Laboratory methods

Laboratory methods allow for CRF incubation in controlled environmental conditions compared with field conditions. These methods may be used to compare CRFs and to quickly screen CRFs when an accelerated method is used. These methods may be used to predict laboratory release but will not predict field release when used alone. There are two types of methods based on release time. The so-called standard method incubates CRF for specified nutrient release time or until a threshold amount of nutrients (e.g., 75%) are released (Dai et al., 2008; Du et al., 2006; European Committee for Standardization, 2002). The accelerated method incubates CRF for a shorter time (e.g., 74 h) at a higher temperature than the standard methods (Dai et al., 2008; European Committee for Standardization, 2002; Sartain et al., 2004). There are variations in both TCIMs, each designed to test CRF using selected time periods, temperatures, and/or sample collection methods.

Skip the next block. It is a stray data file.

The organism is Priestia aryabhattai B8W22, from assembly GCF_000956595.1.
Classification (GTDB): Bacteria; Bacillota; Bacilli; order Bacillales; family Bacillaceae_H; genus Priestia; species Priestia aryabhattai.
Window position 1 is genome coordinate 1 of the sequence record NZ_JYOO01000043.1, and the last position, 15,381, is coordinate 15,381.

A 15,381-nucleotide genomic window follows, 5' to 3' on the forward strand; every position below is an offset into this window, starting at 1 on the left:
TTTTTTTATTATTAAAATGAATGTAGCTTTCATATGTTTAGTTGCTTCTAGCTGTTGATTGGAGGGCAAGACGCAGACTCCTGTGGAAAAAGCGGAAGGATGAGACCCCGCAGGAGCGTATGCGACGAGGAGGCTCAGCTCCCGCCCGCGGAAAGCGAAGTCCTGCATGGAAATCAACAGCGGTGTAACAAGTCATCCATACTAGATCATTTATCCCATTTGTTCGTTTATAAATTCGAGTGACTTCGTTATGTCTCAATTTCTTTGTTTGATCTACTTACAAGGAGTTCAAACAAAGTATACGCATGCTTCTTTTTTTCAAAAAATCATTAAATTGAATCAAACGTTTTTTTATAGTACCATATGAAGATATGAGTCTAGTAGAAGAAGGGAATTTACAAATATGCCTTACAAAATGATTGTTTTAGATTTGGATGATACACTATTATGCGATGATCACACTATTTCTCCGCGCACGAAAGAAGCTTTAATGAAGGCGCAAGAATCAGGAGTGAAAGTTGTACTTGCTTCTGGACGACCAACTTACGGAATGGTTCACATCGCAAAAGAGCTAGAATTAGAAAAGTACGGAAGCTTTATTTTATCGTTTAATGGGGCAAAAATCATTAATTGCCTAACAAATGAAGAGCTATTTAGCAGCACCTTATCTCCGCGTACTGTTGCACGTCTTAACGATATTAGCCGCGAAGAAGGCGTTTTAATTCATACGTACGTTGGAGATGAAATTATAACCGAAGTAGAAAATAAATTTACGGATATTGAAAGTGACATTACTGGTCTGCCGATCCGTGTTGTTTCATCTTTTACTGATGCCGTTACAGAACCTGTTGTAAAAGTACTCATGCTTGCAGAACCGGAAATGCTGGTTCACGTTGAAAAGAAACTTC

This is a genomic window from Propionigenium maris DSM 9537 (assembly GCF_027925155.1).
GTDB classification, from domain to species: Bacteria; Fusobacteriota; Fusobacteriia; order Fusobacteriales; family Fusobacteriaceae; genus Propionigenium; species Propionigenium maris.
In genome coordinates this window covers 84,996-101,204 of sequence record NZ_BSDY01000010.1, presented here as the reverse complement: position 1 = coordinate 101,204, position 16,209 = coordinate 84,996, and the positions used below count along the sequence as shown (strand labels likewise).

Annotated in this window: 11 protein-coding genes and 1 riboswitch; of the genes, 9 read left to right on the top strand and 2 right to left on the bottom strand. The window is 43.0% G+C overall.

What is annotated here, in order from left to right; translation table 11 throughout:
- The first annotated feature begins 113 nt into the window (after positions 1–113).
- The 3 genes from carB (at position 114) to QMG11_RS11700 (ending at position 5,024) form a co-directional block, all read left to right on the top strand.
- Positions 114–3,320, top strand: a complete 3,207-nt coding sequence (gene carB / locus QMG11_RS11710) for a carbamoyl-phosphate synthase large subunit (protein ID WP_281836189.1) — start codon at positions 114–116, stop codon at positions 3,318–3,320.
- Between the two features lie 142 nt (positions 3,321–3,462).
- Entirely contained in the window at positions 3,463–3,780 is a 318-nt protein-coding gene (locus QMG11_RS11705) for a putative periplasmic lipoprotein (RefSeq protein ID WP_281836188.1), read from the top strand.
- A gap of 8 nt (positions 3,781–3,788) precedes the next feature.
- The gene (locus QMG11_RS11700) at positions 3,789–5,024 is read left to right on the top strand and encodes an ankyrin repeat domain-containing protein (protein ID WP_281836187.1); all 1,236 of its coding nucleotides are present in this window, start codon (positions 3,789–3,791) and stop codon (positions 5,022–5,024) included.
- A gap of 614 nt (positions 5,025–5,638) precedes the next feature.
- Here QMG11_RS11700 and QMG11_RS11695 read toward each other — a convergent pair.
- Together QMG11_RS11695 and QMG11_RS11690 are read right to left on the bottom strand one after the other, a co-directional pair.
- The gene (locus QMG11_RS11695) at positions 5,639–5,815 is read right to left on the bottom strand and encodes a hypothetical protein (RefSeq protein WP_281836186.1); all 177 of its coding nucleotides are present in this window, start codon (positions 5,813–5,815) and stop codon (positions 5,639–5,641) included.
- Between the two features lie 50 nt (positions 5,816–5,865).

Temperature-controlled incubation method—standard.

The standard TCIM incubates a beaker containing CRF and water [i.e., 12.5:250, 5:33.3, and 1:50 (grams of CRF:milliliters of water)] at a constant temperature of 25 °C (Dai et al., 2008; Ko et al., 1996; Shaviv, 2001). Incubation times are based on manufacturer-stated release length (4-month release), or based on research objectives such as measuring release until 100% of the urea is released (Dai et al., 2008; Ko et al., 1996). Typically, CRF remain static during incubation (Du et al., 2006; Lamont et al., 1987; Perez-Garcia et al., 2007). However, the European standard method incubates CRFs with stirring at 25 °C.

Temperature-controlled incubation method—accelerated.